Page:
Highfield

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Thomas Winser - Headmaster 1849-1857

Mr Winser was the first Master of Highfield C.E. Primary School when it first opened in 1849 as ‘The South Stoneham & Portswood National School’. They were paid £60 and residence with coals during those months when the committee shall think proper to keep fires in the Schools. The School premises originally consisted of the Master’s house and ‘two schools’. The main school building was divided between a girls’ school and a boys’ school each with their own entrance and playground – the girls’ playground being the current reception playground and the boys the much larger main playground. At a meeting held in the Vestry of Christ Church, Portswood (Highfield Church) on Boxing Day, December 26 1848 the Committee ‘resolved the election of Mr & Mrs Winser as Master and Mistress’, their employment to date from 1 January 1849.

Archer Flux’s notes show that Mr Winser was considered to be a disciplinarian and a draughtsman.

The Manager’s Minute Books record that the rules for the conduct of the school pupils and masters were still being decided even as the school opened. Jan 23 1849: Also it was resolved that the Master and Mistress with the children be required to attend Divine Service on such festivals and other occasions of special observances as shall fall in those days when the schools are open. Also it was resolved that an advance of salary to the amount of fourteen pounds (in addition to a former sum of ten pounds advanced) be made to Mr Winser to enable him to procure furniture and the requisites for his residence, the said total amount of £24 to be deducted from his salary at the rate of two pounds per month until the whole is paid. Also it was resolved that a form of Agreement between the Committee and Mr & Mrs Winser be prepared on the basis of that published in the Minutes of the Committee of Council on Education, requiring three months advice on either side before terminating the engagement, such three months to date from the next quarter-day is this Mar 21 Jun 21 etc after the notice is given; with the addition of a special clause empowering the Committee, provided they are unanimous in their acts, to dispense with such notice and proceed to instant dismissal of the Master or Mistress in the case of and gross immorality or other flagrant offence proved against either party; with a clause also of restriction as to lodgers, none being allowed to reside in the School house without the approval of the Committee.

May 4 1849: The Deed of Agreement between the Committee and the Master of the School was signed by several members of the Committee then and there present and by Mr Winser on behalf of himself and his wife.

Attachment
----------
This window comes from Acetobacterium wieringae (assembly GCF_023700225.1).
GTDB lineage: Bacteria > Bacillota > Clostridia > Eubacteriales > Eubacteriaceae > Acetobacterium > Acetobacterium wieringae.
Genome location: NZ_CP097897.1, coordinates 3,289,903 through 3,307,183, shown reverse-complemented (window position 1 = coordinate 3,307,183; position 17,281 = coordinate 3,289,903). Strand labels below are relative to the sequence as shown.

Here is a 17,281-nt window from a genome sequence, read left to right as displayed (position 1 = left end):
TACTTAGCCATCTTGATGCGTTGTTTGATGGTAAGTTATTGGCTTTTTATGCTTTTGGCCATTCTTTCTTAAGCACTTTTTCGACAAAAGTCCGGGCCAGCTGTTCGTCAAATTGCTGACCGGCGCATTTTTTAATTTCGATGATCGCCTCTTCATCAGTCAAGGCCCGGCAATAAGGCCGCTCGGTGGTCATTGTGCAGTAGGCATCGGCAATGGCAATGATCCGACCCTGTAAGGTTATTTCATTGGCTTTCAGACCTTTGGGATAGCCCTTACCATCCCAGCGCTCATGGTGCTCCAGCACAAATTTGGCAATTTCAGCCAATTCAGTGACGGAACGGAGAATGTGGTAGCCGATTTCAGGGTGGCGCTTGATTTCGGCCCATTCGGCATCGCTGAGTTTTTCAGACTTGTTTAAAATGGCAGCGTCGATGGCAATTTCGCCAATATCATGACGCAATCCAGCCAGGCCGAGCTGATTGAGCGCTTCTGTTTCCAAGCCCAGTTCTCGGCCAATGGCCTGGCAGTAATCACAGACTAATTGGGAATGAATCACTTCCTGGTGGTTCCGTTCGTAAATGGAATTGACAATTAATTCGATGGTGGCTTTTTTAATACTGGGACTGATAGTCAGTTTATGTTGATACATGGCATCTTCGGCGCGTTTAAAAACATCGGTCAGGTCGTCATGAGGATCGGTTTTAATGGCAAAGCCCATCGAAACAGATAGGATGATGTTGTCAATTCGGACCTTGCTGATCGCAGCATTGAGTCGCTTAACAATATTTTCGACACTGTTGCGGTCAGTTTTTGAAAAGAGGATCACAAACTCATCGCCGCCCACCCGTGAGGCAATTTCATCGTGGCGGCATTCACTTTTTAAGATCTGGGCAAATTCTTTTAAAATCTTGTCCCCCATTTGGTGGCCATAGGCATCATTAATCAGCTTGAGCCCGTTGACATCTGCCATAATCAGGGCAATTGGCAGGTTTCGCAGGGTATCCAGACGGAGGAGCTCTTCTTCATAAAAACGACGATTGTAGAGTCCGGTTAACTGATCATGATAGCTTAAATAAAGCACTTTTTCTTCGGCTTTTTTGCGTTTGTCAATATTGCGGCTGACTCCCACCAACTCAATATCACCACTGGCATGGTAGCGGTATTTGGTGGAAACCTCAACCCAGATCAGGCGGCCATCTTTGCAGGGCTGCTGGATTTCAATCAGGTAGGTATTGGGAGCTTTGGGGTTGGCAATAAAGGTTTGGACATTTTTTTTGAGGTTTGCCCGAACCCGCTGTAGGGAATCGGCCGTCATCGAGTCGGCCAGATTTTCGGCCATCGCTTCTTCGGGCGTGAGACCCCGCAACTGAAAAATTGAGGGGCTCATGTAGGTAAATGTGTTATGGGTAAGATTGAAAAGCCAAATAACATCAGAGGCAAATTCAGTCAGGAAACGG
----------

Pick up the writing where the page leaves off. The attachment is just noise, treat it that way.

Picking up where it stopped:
The 1851 census shows that Thomas Winser had been born 35 yrs ago in Sussex and his 32 yr old wife was from Kent. As well as their two children; Thomas aged 11 and John, 8, Thomas’ 26 yr old sister was living with them. There were also two apprentice teachers John Collins from Wimborne Dorset and Frederick Lowman from Nursling, Hampshire and Sarah Chalcroft, a 5 yr old visiting scholar from Southampton. (and there was a clause in their contract about restriction as to lodgers!)

It appears that the apprenticeship of Collins did not run as smoothly as might have been hoped. July 13 1852 it is recorded “that in circumstance of John Walter Collins the pupil teacher having left the School without leave on Friday the 9th was brought before the Committee and it was resolved that Mr Winser be cautioned to abstain from applying corporal punishment to the pupil-teachers and that Mr Harrison should write to the mother of Collins stating the opinion of the Committee that J.W. Collins had been guilty of disrespectful conduct towards Mr Winser: & that he could only be received back upon his making an apology to the Master, and promising to avoid similar conduct for the future, and to apply himself with more diligence and duties in the School”.

However, just 6 weeks later, the minutes for a meeting August 24th show that the necessary
authority to enable Mr Winser to put an end to Collins’ indentures was defined by the Committee .

January 31 1855 the Committee decided that they would not be able to comply with a request that Mr Winser should be allowed to be absent from the School during the morning school.

June 23 1856 The state of Mr Winser’s health was taken into consideration by the Committee, & it was agreed that he should be allowed to absent himself from his duties in the School until the Autumn holidays: & in case he should not be sufficiently recovered to resume his duties by the end of them that the matter should be again brought before the notice of the Committee. That a Communication should be made to the Committee in Council laying before them the state of the Master’s health, & of the length of his services and also intimating the intention of resuming the evening School in the Autumn: & requesting that the Grant of a Stipend for an Assistant Master, promised last year but not taken advantage of should be conceded for a year to commence from the time of the application thus to be made, or as soon as an Assistant Master can be obtained.

July 18 1857 Mr Winser stated to the Committee that he had a prospect of obtaining a more
advantageous situation as a School-Master, than that which he now held, & requested the
Committee to accept his resignation & to allow him to terminate his engagement at Michaelmas as the situation could not be kept open longer than that for him – The Committee acceded to Mr Winser’s request, for the reasons assigned by him.

On the 1861 Census they appear to be living in Paynes Road, Shirley and his occupation is still given as Schoolmaster

Sources:
Notes on the History of Highfield School written by Archer T Flux
Diary of a School – compiled by Jo Ladkin & Isobel White
Census Information
FreeBMD.org.uk